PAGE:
Working with different Environments and stages

In the rails world different environments for development, test and production are quite common. Especially when dealing with databases it is quite usefull to have different work environments. With node.js manage different configurations with environment variables and modules

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//config.js
(function() {
  var config, environment, redis;
      redis = require("redis");
      environment = process.env.NODE_ENV || 'development';

  config = {
    development: {
      pg: "postgres://postgres:@localhost:5432/app_development",
      redis: redis.createClient(),
      rabbitmq: {
        host: 'localhost',
        port: 5672,
        login: 'guest',
        password: 'guest',
        vhost: '/'
      }
    },
    test: {
      pg: "postgres://postgres:@localhost:5432/app_test",
      redis: redis.createClient(),
      rabbitmq: {
        host: 'localhost',
        port: 5672,
        login: 'guest',
        password: 'guest',
        vhost: '/'
      }
    },
    production: {
      pg: "postgres://user:secret@postgres.example.com:5432/app_production",
      redis: redis.createClient(6379,redis.example.com),
      rabbitmq: {
        host: 'rabbit.example.com',
        port: 5672,
        login: 'user',
        password: 'secret',
        vhost: '/myapp'
      }
    },
  };

  exports.redis = config[environment]['redis'];
  exports.postgres = config[environment]['pg'];
  exports.rabbitmq = config[environment]['rabbitmq'];

}).call(this);

Starting your app with the right NODE_ENV environment variable will give you the right configuration when required:

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var config      = require('config'),
    postgres    = config.postgres,
    redis       = config.redis,
    rabbitmq    = config.rabbitmq;

Putting it all together deployment with capistrano and capper:

I don’t want to go into the details about capistrano there are tons of very good documentations about this. With our capper fork things are pretty straight forward.

To add capper to your app, create a Gemfile with capper dependency in your app’s root:

(Gemfile) download
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# Gemfile
source :rubygems
gem 'capper', :git => "git@github.com:adeven/capper.git"

You can then simply gem install bundler and run bundle install

Next creates two files:

The Capfile specifies which recipes you want to use. It should look something like this:

(Capfile) download
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# Capfile
require 'rubygems'
require "capper"

load "capper/npm"
load "capper/forever"
load "capper/nave"

# load your custom deploy script
load "config/deploy"

The deployment configuration goes into config/deploy.rb

config/deploy.rb (deploy.rb) download
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#config/deploy.rb

set :application, "your_app"

# see https://help.github.com/articles/deploying-with-capistrano
# on how to deploy with github and capistrano

set :repository, "git@github.com:yourName/your_app.git"
ssh_options[:forward_agent] = true
set :scm, :git                                      #capper default

set :use_sudo, false                                #capper default
set :keep_releases, 5                               #capper default
set :deploy_via, :remote_cache                      #capper default
set :main_js, "build/your_app.js"

# your log folder to share between different releases
# you can add more folders here...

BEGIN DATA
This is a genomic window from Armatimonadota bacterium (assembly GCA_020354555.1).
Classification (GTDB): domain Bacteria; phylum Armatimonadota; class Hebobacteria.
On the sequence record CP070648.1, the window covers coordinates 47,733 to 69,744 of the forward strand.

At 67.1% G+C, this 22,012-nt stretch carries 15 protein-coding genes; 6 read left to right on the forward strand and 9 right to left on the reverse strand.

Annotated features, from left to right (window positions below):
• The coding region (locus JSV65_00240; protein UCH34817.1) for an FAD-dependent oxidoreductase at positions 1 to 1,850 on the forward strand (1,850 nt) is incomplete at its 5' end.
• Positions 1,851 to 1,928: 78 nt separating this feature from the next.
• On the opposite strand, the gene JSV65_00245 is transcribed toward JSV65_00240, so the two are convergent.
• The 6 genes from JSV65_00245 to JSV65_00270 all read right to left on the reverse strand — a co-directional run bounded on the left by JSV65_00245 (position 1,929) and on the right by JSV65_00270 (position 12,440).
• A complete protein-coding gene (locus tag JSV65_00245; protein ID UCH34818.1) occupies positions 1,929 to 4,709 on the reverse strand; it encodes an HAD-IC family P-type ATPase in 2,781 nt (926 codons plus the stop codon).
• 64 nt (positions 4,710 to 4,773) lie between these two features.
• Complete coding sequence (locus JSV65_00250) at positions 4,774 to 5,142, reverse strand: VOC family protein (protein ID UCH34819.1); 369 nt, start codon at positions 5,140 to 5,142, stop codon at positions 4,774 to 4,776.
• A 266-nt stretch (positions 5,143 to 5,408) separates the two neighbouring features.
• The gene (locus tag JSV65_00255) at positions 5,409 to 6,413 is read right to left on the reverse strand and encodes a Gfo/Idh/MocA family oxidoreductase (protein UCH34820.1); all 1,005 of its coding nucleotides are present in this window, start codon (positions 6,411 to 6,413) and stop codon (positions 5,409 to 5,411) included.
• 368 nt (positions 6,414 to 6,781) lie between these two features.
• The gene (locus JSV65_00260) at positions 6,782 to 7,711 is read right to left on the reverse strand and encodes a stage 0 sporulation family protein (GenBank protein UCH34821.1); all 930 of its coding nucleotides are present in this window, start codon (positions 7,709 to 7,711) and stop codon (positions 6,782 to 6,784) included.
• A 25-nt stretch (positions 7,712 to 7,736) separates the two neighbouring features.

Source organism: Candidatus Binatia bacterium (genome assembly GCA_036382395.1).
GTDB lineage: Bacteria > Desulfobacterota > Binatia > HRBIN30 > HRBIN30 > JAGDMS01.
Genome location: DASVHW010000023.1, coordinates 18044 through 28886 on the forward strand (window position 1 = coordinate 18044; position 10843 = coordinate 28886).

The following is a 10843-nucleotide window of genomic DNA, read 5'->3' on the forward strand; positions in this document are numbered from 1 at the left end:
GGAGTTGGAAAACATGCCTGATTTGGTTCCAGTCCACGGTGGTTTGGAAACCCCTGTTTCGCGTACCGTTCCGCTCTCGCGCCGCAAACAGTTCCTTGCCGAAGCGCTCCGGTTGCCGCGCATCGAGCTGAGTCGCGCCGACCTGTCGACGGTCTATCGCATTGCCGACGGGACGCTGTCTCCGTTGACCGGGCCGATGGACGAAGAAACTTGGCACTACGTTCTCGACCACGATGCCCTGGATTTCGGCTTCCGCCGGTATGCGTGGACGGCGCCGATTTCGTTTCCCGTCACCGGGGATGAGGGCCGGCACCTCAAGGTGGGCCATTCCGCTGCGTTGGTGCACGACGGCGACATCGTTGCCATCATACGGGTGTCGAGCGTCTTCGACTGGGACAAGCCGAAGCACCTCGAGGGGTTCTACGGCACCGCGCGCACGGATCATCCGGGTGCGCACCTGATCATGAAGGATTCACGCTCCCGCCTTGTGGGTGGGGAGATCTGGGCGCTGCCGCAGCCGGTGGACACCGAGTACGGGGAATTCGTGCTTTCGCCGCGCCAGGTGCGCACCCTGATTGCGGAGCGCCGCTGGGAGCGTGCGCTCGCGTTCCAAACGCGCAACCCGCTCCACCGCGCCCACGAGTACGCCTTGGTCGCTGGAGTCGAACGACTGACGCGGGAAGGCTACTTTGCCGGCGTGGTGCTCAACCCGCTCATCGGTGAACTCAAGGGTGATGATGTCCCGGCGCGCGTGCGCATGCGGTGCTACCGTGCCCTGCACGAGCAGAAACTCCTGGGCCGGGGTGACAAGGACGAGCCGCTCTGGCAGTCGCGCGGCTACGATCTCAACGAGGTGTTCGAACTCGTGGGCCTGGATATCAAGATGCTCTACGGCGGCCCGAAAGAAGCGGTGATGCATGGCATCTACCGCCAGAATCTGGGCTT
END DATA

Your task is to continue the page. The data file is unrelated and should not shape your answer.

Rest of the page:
set :symlinks, {"log" => "log"}

# We use two different stages here production / staging
desc "production stage"
task :production do
# skip using nave on production server
  set :use_nave, false
  set :branch, 'master'                                     #default
  set :user, 'your_app_user'

  set :deploy_to, , "/home/#{user}/deploy/#{application}"   #capper defaults to "/var/app/#{application}"
  set :node_env, 'production'
  server 'your.app.server.com', :app                        #add more / different roles
  set :forever_cmd, "./node_modules/.bin/forever"           #use the forever that is installed along with the app
end

desc "staging stage"
task :staging do
# use node 0.8.1. together with nave
  set :node_ver, '0.8.1'

# test a different branch on staging  
  set :branch, 'node-0.8'
  set :user, 'your_app_user'
  set :deploy_to, "/home/#{user}/deploy/#{application}"
  set :node_env, 'staging'
  server 'your.stage.server', :app
  set :forever_cmd, "./node_modules/.bin/forever"
end

desc "tail the application logfile"
task :log do
  log = "#{application_dir}/current/log/#{node_env}.log"
  run "tail -f #{log}"
end

Having the tasks production and staging gives us the ability to use different settings for our deploy scenarios.

run bundle exec cap -T to see whats in the box:

cap deploy               # Deploys your project.
cap deploy:cleanup       # Clean up old releases.
cap deploy:cold          # Deploys and starts a `cold' application.
cap deploy:migrate       # Blank task exists as a hook into which to install ...
cap deploy:migrations    # Deploy and run pending migrations.
cap deploy:pending       # Displays the commits since your last deploy.
cap deploy:pending:diff  # Displays the `diff' since your last deploy.
cap deploy:restart       # Blank task exists as a hook into which to install ...
cap deploy:rollback      # Rolls back to a previous version and restarts.
cap deploy:rollback:code # Rolls back to the previously deployed version.
cap deploy:setup         # Prepares one or more servers for deployment.
cap deploy:start         # Blank task exists as a hook into which to install ...
cap deploy:stop          # Blank task exists as a hook into which to install ...
cap deploy:symlink       # Updates the symlink to the most recently deployed ...
cap deploy:update        # Copies your project and updates the symlink.
cap deploy:update_code   # Copies your project to the remote servers.
cap deploy:web:disable   # Present a maintenance page to visitors.
cap deploy:web:enable    # Makes the application web-accessible again.
cap forever:restart      # Restart the servers using the forever cmd If the f...
cap forever:start        # Start the servers using the forever cmd If the for...
cap forever:stop         # Stop the servers using the forever cmd If the fore...
cap forever:tail         # tail the forever logfile using the forever cmd If ...
cap invoke               # Invoke a single command on the remote servers.
cap log                  # tail the application logfile
cap nave:install         # set :node_ver, "stable" # e.g.
cap nave:setup           # Install nave into nave target dir.
cap npm:install          # Install the current npm environment.
cap production           # production stage
cap shell                # Begin an interactive Capistrano session.
cap staging              # staging stage

To get more detailed informations enter

bundle exec cap -e taskname

To run a dry test for your deployment run:

cap staging deploy -n

And enjoy the output.